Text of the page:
Her daughter’s ability to communicate her family’s lifestyle choices is the kind of skill that Semaan believes will be vital for future generations, in order to slow and, hopefully, reverse the damage that has already been done to the planet.

“I think it’s important to talk about this without guilt,” Semaan said. “They’re the ones who will inherit the earth.”

Why Bollywood can’t get enough of fashion from the Arab world

No major red-carpet event in India is complete without at least a couple of leading ladies wearing a gown from an Arab designer. (AFP)
Updated 24 min 58 sec ago

Why Bollywood can’t get enough of fashion from the Arab world

  • When Indian cinema’s leading ladies need to slay on the red carpet, they are increasingly turning to Middle East designers.

DUBAI: Bollywood has long been popular in the region. The Gulf is Indian cinema’s largest overseas market, and — in return — Bollywood has fallen in love with fashion from the Middle East. The two have plenty in common: not least a passion for opulence, (melo)drama and craftsmanship.

No major red-carpet event in India is complete without at least a couple of leading ladies wearing a gown from an Arab designer — and designers from, or based in, the Middle East are increasingly becoming the “go-to” for Indian actors at international film festivals too. At the most recent edition of the Cannes Film Festival, for example, Priyanka Chopra wore a white strapless gown from Lebanese designer Georges Hobeika, Aishwarya Rai wore a white gown by Beirut-based Ashi Studio, Kangana Ranaut opted for a sheer embroidered gown by Dubai-based Filipino designer Michael Cinco and Diana Penty was spotted in a yellow dress with feather details by Oman’s Atelier Zuhra.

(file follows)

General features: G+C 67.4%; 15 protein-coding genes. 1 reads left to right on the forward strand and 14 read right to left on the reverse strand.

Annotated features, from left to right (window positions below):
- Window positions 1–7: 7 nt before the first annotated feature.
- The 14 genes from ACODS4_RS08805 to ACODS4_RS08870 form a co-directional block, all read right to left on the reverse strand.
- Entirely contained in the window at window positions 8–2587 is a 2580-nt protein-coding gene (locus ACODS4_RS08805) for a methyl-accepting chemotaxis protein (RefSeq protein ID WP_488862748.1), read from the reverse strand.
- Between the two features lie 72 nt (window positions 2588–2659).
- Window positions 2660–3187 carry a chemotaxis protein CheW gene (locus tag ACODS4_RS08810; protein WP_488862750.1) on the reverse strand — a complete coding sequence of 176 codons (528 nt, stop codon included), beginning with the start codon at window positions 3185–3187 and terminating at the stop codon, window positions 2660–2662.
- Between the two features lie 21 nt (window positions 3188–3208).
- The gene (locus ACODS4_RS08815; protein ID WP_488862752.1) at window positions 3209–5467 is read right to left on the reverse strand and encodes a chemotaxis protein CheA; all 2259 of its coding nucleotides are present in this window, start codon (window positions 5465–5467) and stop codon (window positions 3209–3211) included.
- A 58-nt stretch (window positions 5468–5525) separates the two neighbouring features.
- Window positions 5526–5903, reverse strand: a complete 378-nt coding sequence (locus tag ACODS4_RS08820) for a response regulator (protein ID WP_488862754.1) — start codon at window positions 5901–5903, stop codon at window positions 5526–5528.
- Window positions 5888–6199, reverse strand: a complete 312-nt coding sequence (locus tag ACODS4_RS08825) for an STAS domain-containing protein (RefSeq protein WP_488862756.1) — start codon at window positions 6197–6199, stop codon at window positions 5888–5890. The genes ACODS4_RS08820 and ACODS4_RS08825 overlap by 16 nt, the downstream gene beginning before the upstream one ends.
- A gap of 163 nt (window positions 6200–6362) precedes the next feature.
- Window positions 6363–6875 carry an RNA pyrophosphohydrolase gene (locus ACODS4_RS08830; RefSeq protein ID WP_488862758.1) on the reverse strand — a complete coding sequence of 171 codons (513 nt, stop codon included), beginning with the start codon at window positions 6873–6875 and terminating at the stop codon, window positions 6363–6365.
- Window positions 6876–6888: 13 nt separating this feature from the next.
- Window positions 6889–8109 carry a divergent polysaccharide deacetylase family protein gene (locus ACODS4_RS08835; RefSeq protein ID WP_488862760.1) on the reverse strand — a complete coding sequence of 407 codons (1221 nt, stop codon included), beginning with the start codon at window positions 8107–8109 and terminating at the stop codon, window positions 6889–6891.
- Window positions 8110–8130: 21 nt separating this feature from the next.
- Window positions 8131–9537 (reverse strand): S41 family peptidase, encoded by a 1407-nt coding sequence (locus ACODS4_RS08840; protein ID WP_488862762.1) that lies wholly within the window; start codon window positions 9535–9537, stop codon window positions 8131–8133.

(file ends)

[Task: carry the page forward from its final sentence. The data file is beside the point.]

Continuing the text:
Priyanka Chopra wears Georges Hobeika. (AFP)

Mohit Rai, one of India’s leading celebrity stylists, started his career with Harper’s Bazaar India and made the switch to working with Bollywood several years ago. His client list includes Kareena Kapoor Khan, Sonakshi Sinha and Shilpa Shetty. He says, “The Middle East is the only other region apart from India that really appreciates a high level of couture and craftsmanship. Their common aesthetic is a major reason for Indian stylists looking to Middle Eastern fashion. Plus, Arab designers are able to combine the Parisian and European flair for pattern cutting while retaining the Indian love for embellishment.” 

With many designers from the Middle East showing at Paris Couture Week (this year, Maison Rabih Kayrouz became the second Arab designer after Elie Saab to be authorized by the French Couture Federation to use the tag haute couture), they understand silhouette and tailoring, and because the region has a heritage of handcrafted beading and threadwork, they are able to marry the best of East and West.

Dubai-based Syrian designer Rami Al-Ai recently worked with Bollywood star Kareena Kapoor Khan. “We both appreciate the same beauty, and there’s a lot of similarity in the way they celebrate life. Both have this kind of dramatic celebration when it comes to weddings and functions.” Indeed, when Deepika Padukone married Ranveer Singh last year, she turned to acclaimed Lebanese designer Zuhair Murad for one of her wedding looks.

Aishwarya Rai wore an Ashi Studio gown on the red carpet at Cannes this year. (AFP)

There are designers in India who specialize in red-carpet fashion, and while their surface embellishments are impeccable, their fit often is not on par with their embroidery. Historically Indian fashion is more about drape than construction, as Rai points out.